Friday April 18, 2014
Now that spring is here in the Northern Hemisphere, and snow is melting across the temperate areas, it is now becoming time for the spring and summer charity walks. Many inflammatory bowel disease (IBD) organizations (such as the Crohn's And Colitis Foundation Of America [CCFA]) hold runs and walks in order to raise money. The funds raised are put towards everything from IBD research to public education efforts. In the case of the CCFA, walks are held all spring and summer across the United States.
The thing about participating in a charity walk is that if you don't walk regularly year-round, it might be a challenge for you when you do a charity walk or two during the summer months. Not that it is impossible, and not that you shouldn't walk to in support of the causes that you believe in. But, you will want to start thinking about getting your body ready to walk as soon as you possibly can. Even if you're reading this a few days before your walk, there is still something you can do. But, ideally, you are thinking of getting ready for your walk a month or more ahead of time.
At whatever level you're starting, our Walking Expert, Wendy Bumgardner (AKA Walking Wendy), has her Once-A-Year Walker's Survival Kit just for you.
Wednesday April 16, 2014
April 16 is National Healthcare Decisions Day
. This is a day where adults are encouraged to plan for their future care by providing information about their wishes for their own healthcare. Having these plans in writing helps healthcare providers to care for a patient in the way that the patient prefers.
Why is this day important to you? With chronic conditions such as IBD, healthcare decisions may need to be made quickly. When patients provide that information in advance, healthcare providers can make choices for the patient that are in accordance with the patient's beliefs.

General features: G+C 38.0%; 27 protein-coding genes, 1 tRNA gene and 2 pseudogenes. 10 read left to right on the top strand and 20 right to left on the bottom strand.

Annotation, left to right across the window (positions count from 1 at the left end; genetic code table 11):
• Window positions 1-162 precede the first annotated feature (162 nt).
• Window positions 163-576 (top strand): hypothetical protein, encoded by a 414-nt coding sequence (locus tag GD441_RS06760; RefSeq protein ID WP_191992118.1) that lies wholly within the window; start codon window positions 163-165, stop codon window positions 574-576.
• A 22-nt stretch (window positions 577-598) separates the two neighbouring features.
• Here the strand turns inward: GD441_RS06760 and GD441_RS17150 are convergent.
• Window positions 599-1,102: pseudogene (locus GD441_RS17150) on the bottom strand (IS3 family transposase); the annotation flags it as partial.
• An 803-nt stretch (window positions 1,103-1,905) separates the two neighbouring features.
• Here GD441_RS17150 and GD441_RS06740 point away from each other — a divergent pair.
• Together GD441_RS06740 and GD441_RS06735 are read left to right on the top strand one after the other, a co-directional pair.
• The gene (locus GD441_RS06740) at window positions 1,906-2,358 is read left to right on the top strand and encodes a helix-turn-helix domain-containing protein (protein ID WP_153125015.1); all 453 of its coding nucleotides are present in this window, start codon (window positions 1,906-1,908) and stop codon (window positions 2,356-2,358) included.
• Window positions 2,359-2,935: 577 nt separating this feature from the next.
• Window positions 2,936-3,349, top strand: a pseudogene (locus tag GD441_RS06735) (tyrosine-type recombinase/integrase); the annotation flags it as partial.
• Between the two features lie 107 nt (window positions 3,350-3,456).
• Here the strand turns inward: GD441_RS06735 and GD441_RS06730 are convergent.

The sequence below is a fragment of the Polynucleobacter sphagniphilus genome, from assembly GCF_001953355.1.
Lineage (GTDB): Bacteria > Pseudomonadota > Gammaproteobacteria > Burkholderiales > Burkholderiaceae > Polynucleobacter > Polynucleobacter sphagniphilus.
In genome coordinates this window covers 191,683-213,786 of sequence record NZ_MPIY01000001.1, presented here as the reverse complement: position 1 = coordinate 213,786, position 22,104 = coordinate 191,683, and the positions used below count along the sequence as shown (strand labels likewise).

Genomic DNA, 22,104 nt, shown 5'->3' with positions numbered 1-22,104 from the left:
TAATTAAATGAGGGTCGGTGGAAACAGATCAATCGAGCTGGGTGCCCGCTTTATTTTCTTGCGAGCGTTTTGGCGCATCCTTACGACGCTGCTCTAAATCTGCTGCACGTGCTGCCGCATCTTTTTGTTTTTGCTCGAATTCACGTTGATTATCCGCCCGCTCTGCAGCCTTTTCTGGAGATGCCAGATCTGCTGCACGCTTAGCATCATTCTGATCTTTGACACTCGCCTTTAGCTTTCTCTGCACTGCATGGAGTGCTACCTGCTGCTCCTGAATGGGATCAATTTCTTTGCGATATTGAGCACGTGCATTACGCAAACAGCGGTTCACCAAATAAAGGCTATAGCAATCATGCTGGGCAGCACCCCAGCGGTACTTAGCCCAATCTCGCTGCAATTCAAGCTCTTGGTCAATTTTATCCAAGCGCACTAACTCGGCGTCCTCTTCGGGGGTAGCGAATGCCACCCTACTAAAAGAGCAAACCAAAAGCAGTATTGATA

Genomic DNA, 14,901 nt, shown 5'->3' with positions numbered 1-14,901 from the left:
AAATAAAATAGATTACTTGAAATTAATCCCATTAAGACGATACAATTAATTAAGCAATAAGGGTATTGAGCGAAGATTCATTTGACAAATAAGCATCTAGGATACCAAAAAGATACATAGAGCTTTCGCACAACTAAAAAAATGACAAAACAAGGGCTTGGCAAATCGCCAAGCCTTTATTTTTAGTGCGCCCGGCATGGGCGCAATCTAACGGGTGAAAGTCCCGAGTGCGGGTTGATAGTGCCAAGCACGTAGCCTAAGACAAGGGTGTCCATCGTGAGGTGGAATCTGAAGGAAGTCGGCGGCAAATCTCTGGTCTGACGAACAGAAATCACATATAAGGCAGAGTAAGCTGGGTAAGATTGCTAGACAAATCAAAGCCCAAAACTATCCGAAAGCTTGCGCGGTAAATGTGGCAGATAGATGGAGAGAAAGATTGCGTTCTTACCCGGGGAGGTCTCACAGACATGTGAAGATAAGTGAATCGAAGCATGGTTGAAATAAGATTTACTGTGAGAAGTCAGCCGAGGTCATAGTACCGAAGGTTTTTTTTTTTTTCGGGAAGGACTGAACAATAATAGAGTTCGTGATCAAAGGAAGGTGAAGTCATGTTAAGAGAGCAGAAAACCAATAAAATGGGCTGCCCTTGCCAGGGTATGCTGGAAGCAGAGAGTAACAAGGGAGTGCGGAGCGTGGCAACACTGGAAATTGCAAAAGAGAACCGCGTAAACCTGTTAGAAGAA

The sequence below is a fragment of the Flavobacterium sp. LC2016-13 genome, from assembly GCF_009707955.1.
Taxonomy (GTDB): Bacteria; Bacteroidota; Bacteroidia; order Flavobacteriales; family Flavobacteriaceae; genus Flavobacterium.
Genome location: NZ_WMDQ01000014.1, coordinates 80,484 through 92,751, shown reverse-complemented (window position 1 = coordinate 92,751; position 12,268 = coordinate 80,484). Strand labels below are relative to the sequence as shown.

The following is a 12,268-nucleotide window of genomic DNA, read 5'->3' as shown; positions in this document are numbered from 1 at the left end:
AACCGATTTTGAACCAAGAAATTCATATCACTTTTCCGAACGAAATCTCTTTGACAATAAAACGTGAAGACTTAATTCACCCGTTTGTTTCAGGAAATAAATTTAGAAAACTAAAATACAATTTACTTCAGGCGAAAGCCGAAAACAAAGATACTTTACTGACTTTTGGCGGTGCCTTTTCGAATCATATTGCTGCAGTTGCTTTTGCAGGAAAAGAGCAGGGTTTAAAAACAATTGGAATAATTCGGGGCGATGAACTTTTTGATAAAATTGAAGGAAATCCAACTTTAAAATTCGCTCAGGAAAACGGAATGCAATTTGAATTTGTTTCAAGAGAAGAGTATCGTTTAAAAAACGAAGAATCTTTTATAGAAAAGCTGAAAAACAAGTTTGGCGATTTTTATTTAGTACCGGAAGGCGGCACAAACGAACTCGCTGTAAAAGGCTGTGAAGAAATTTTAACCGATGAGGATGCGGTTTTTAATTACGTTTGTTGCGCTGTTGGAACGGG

I encourage you to have an advance directive. I also hope you will speak with those closest to you about your wishes for your care, particularly as they relate to issues surrounding your IBD. This can include decisions about medications, surgery or surgical complications, and mental health care.
More about talking with your family about healthcare:
Monday April 14, 2014
Wanted: Kids between the ages of 11 and 17. Do you ever feel like you are the only teenager with an ostomy or j-pouch? Do you have questions and concerns that no one can help you answer -- because you don't know anyone else with an ostomy? Here is your chance to meet other kids at the 2014 Youth Rally
who are just like you, and have a great time doing it!
Friday April 11, 2014
Sleep can be a huge problem for people with IBD. And not just because of waking every few hours to go to the bathroom, although that's a large part of it. There may also be abdominal pain or night sweats. Some people find they suffer from insomnia because of drug side effects, or anxiety and restlessness. Working on developing better sleep habits for yourself can go a long way towards mitigating these problems that disrupt your sleep. Sleep is important, and most of us don't get enough, therefore it is worth taking the time to clean up sleep habits and get into a better pattern. What can you do to help yourself get restful sleep?
More on IBD and Sleep:
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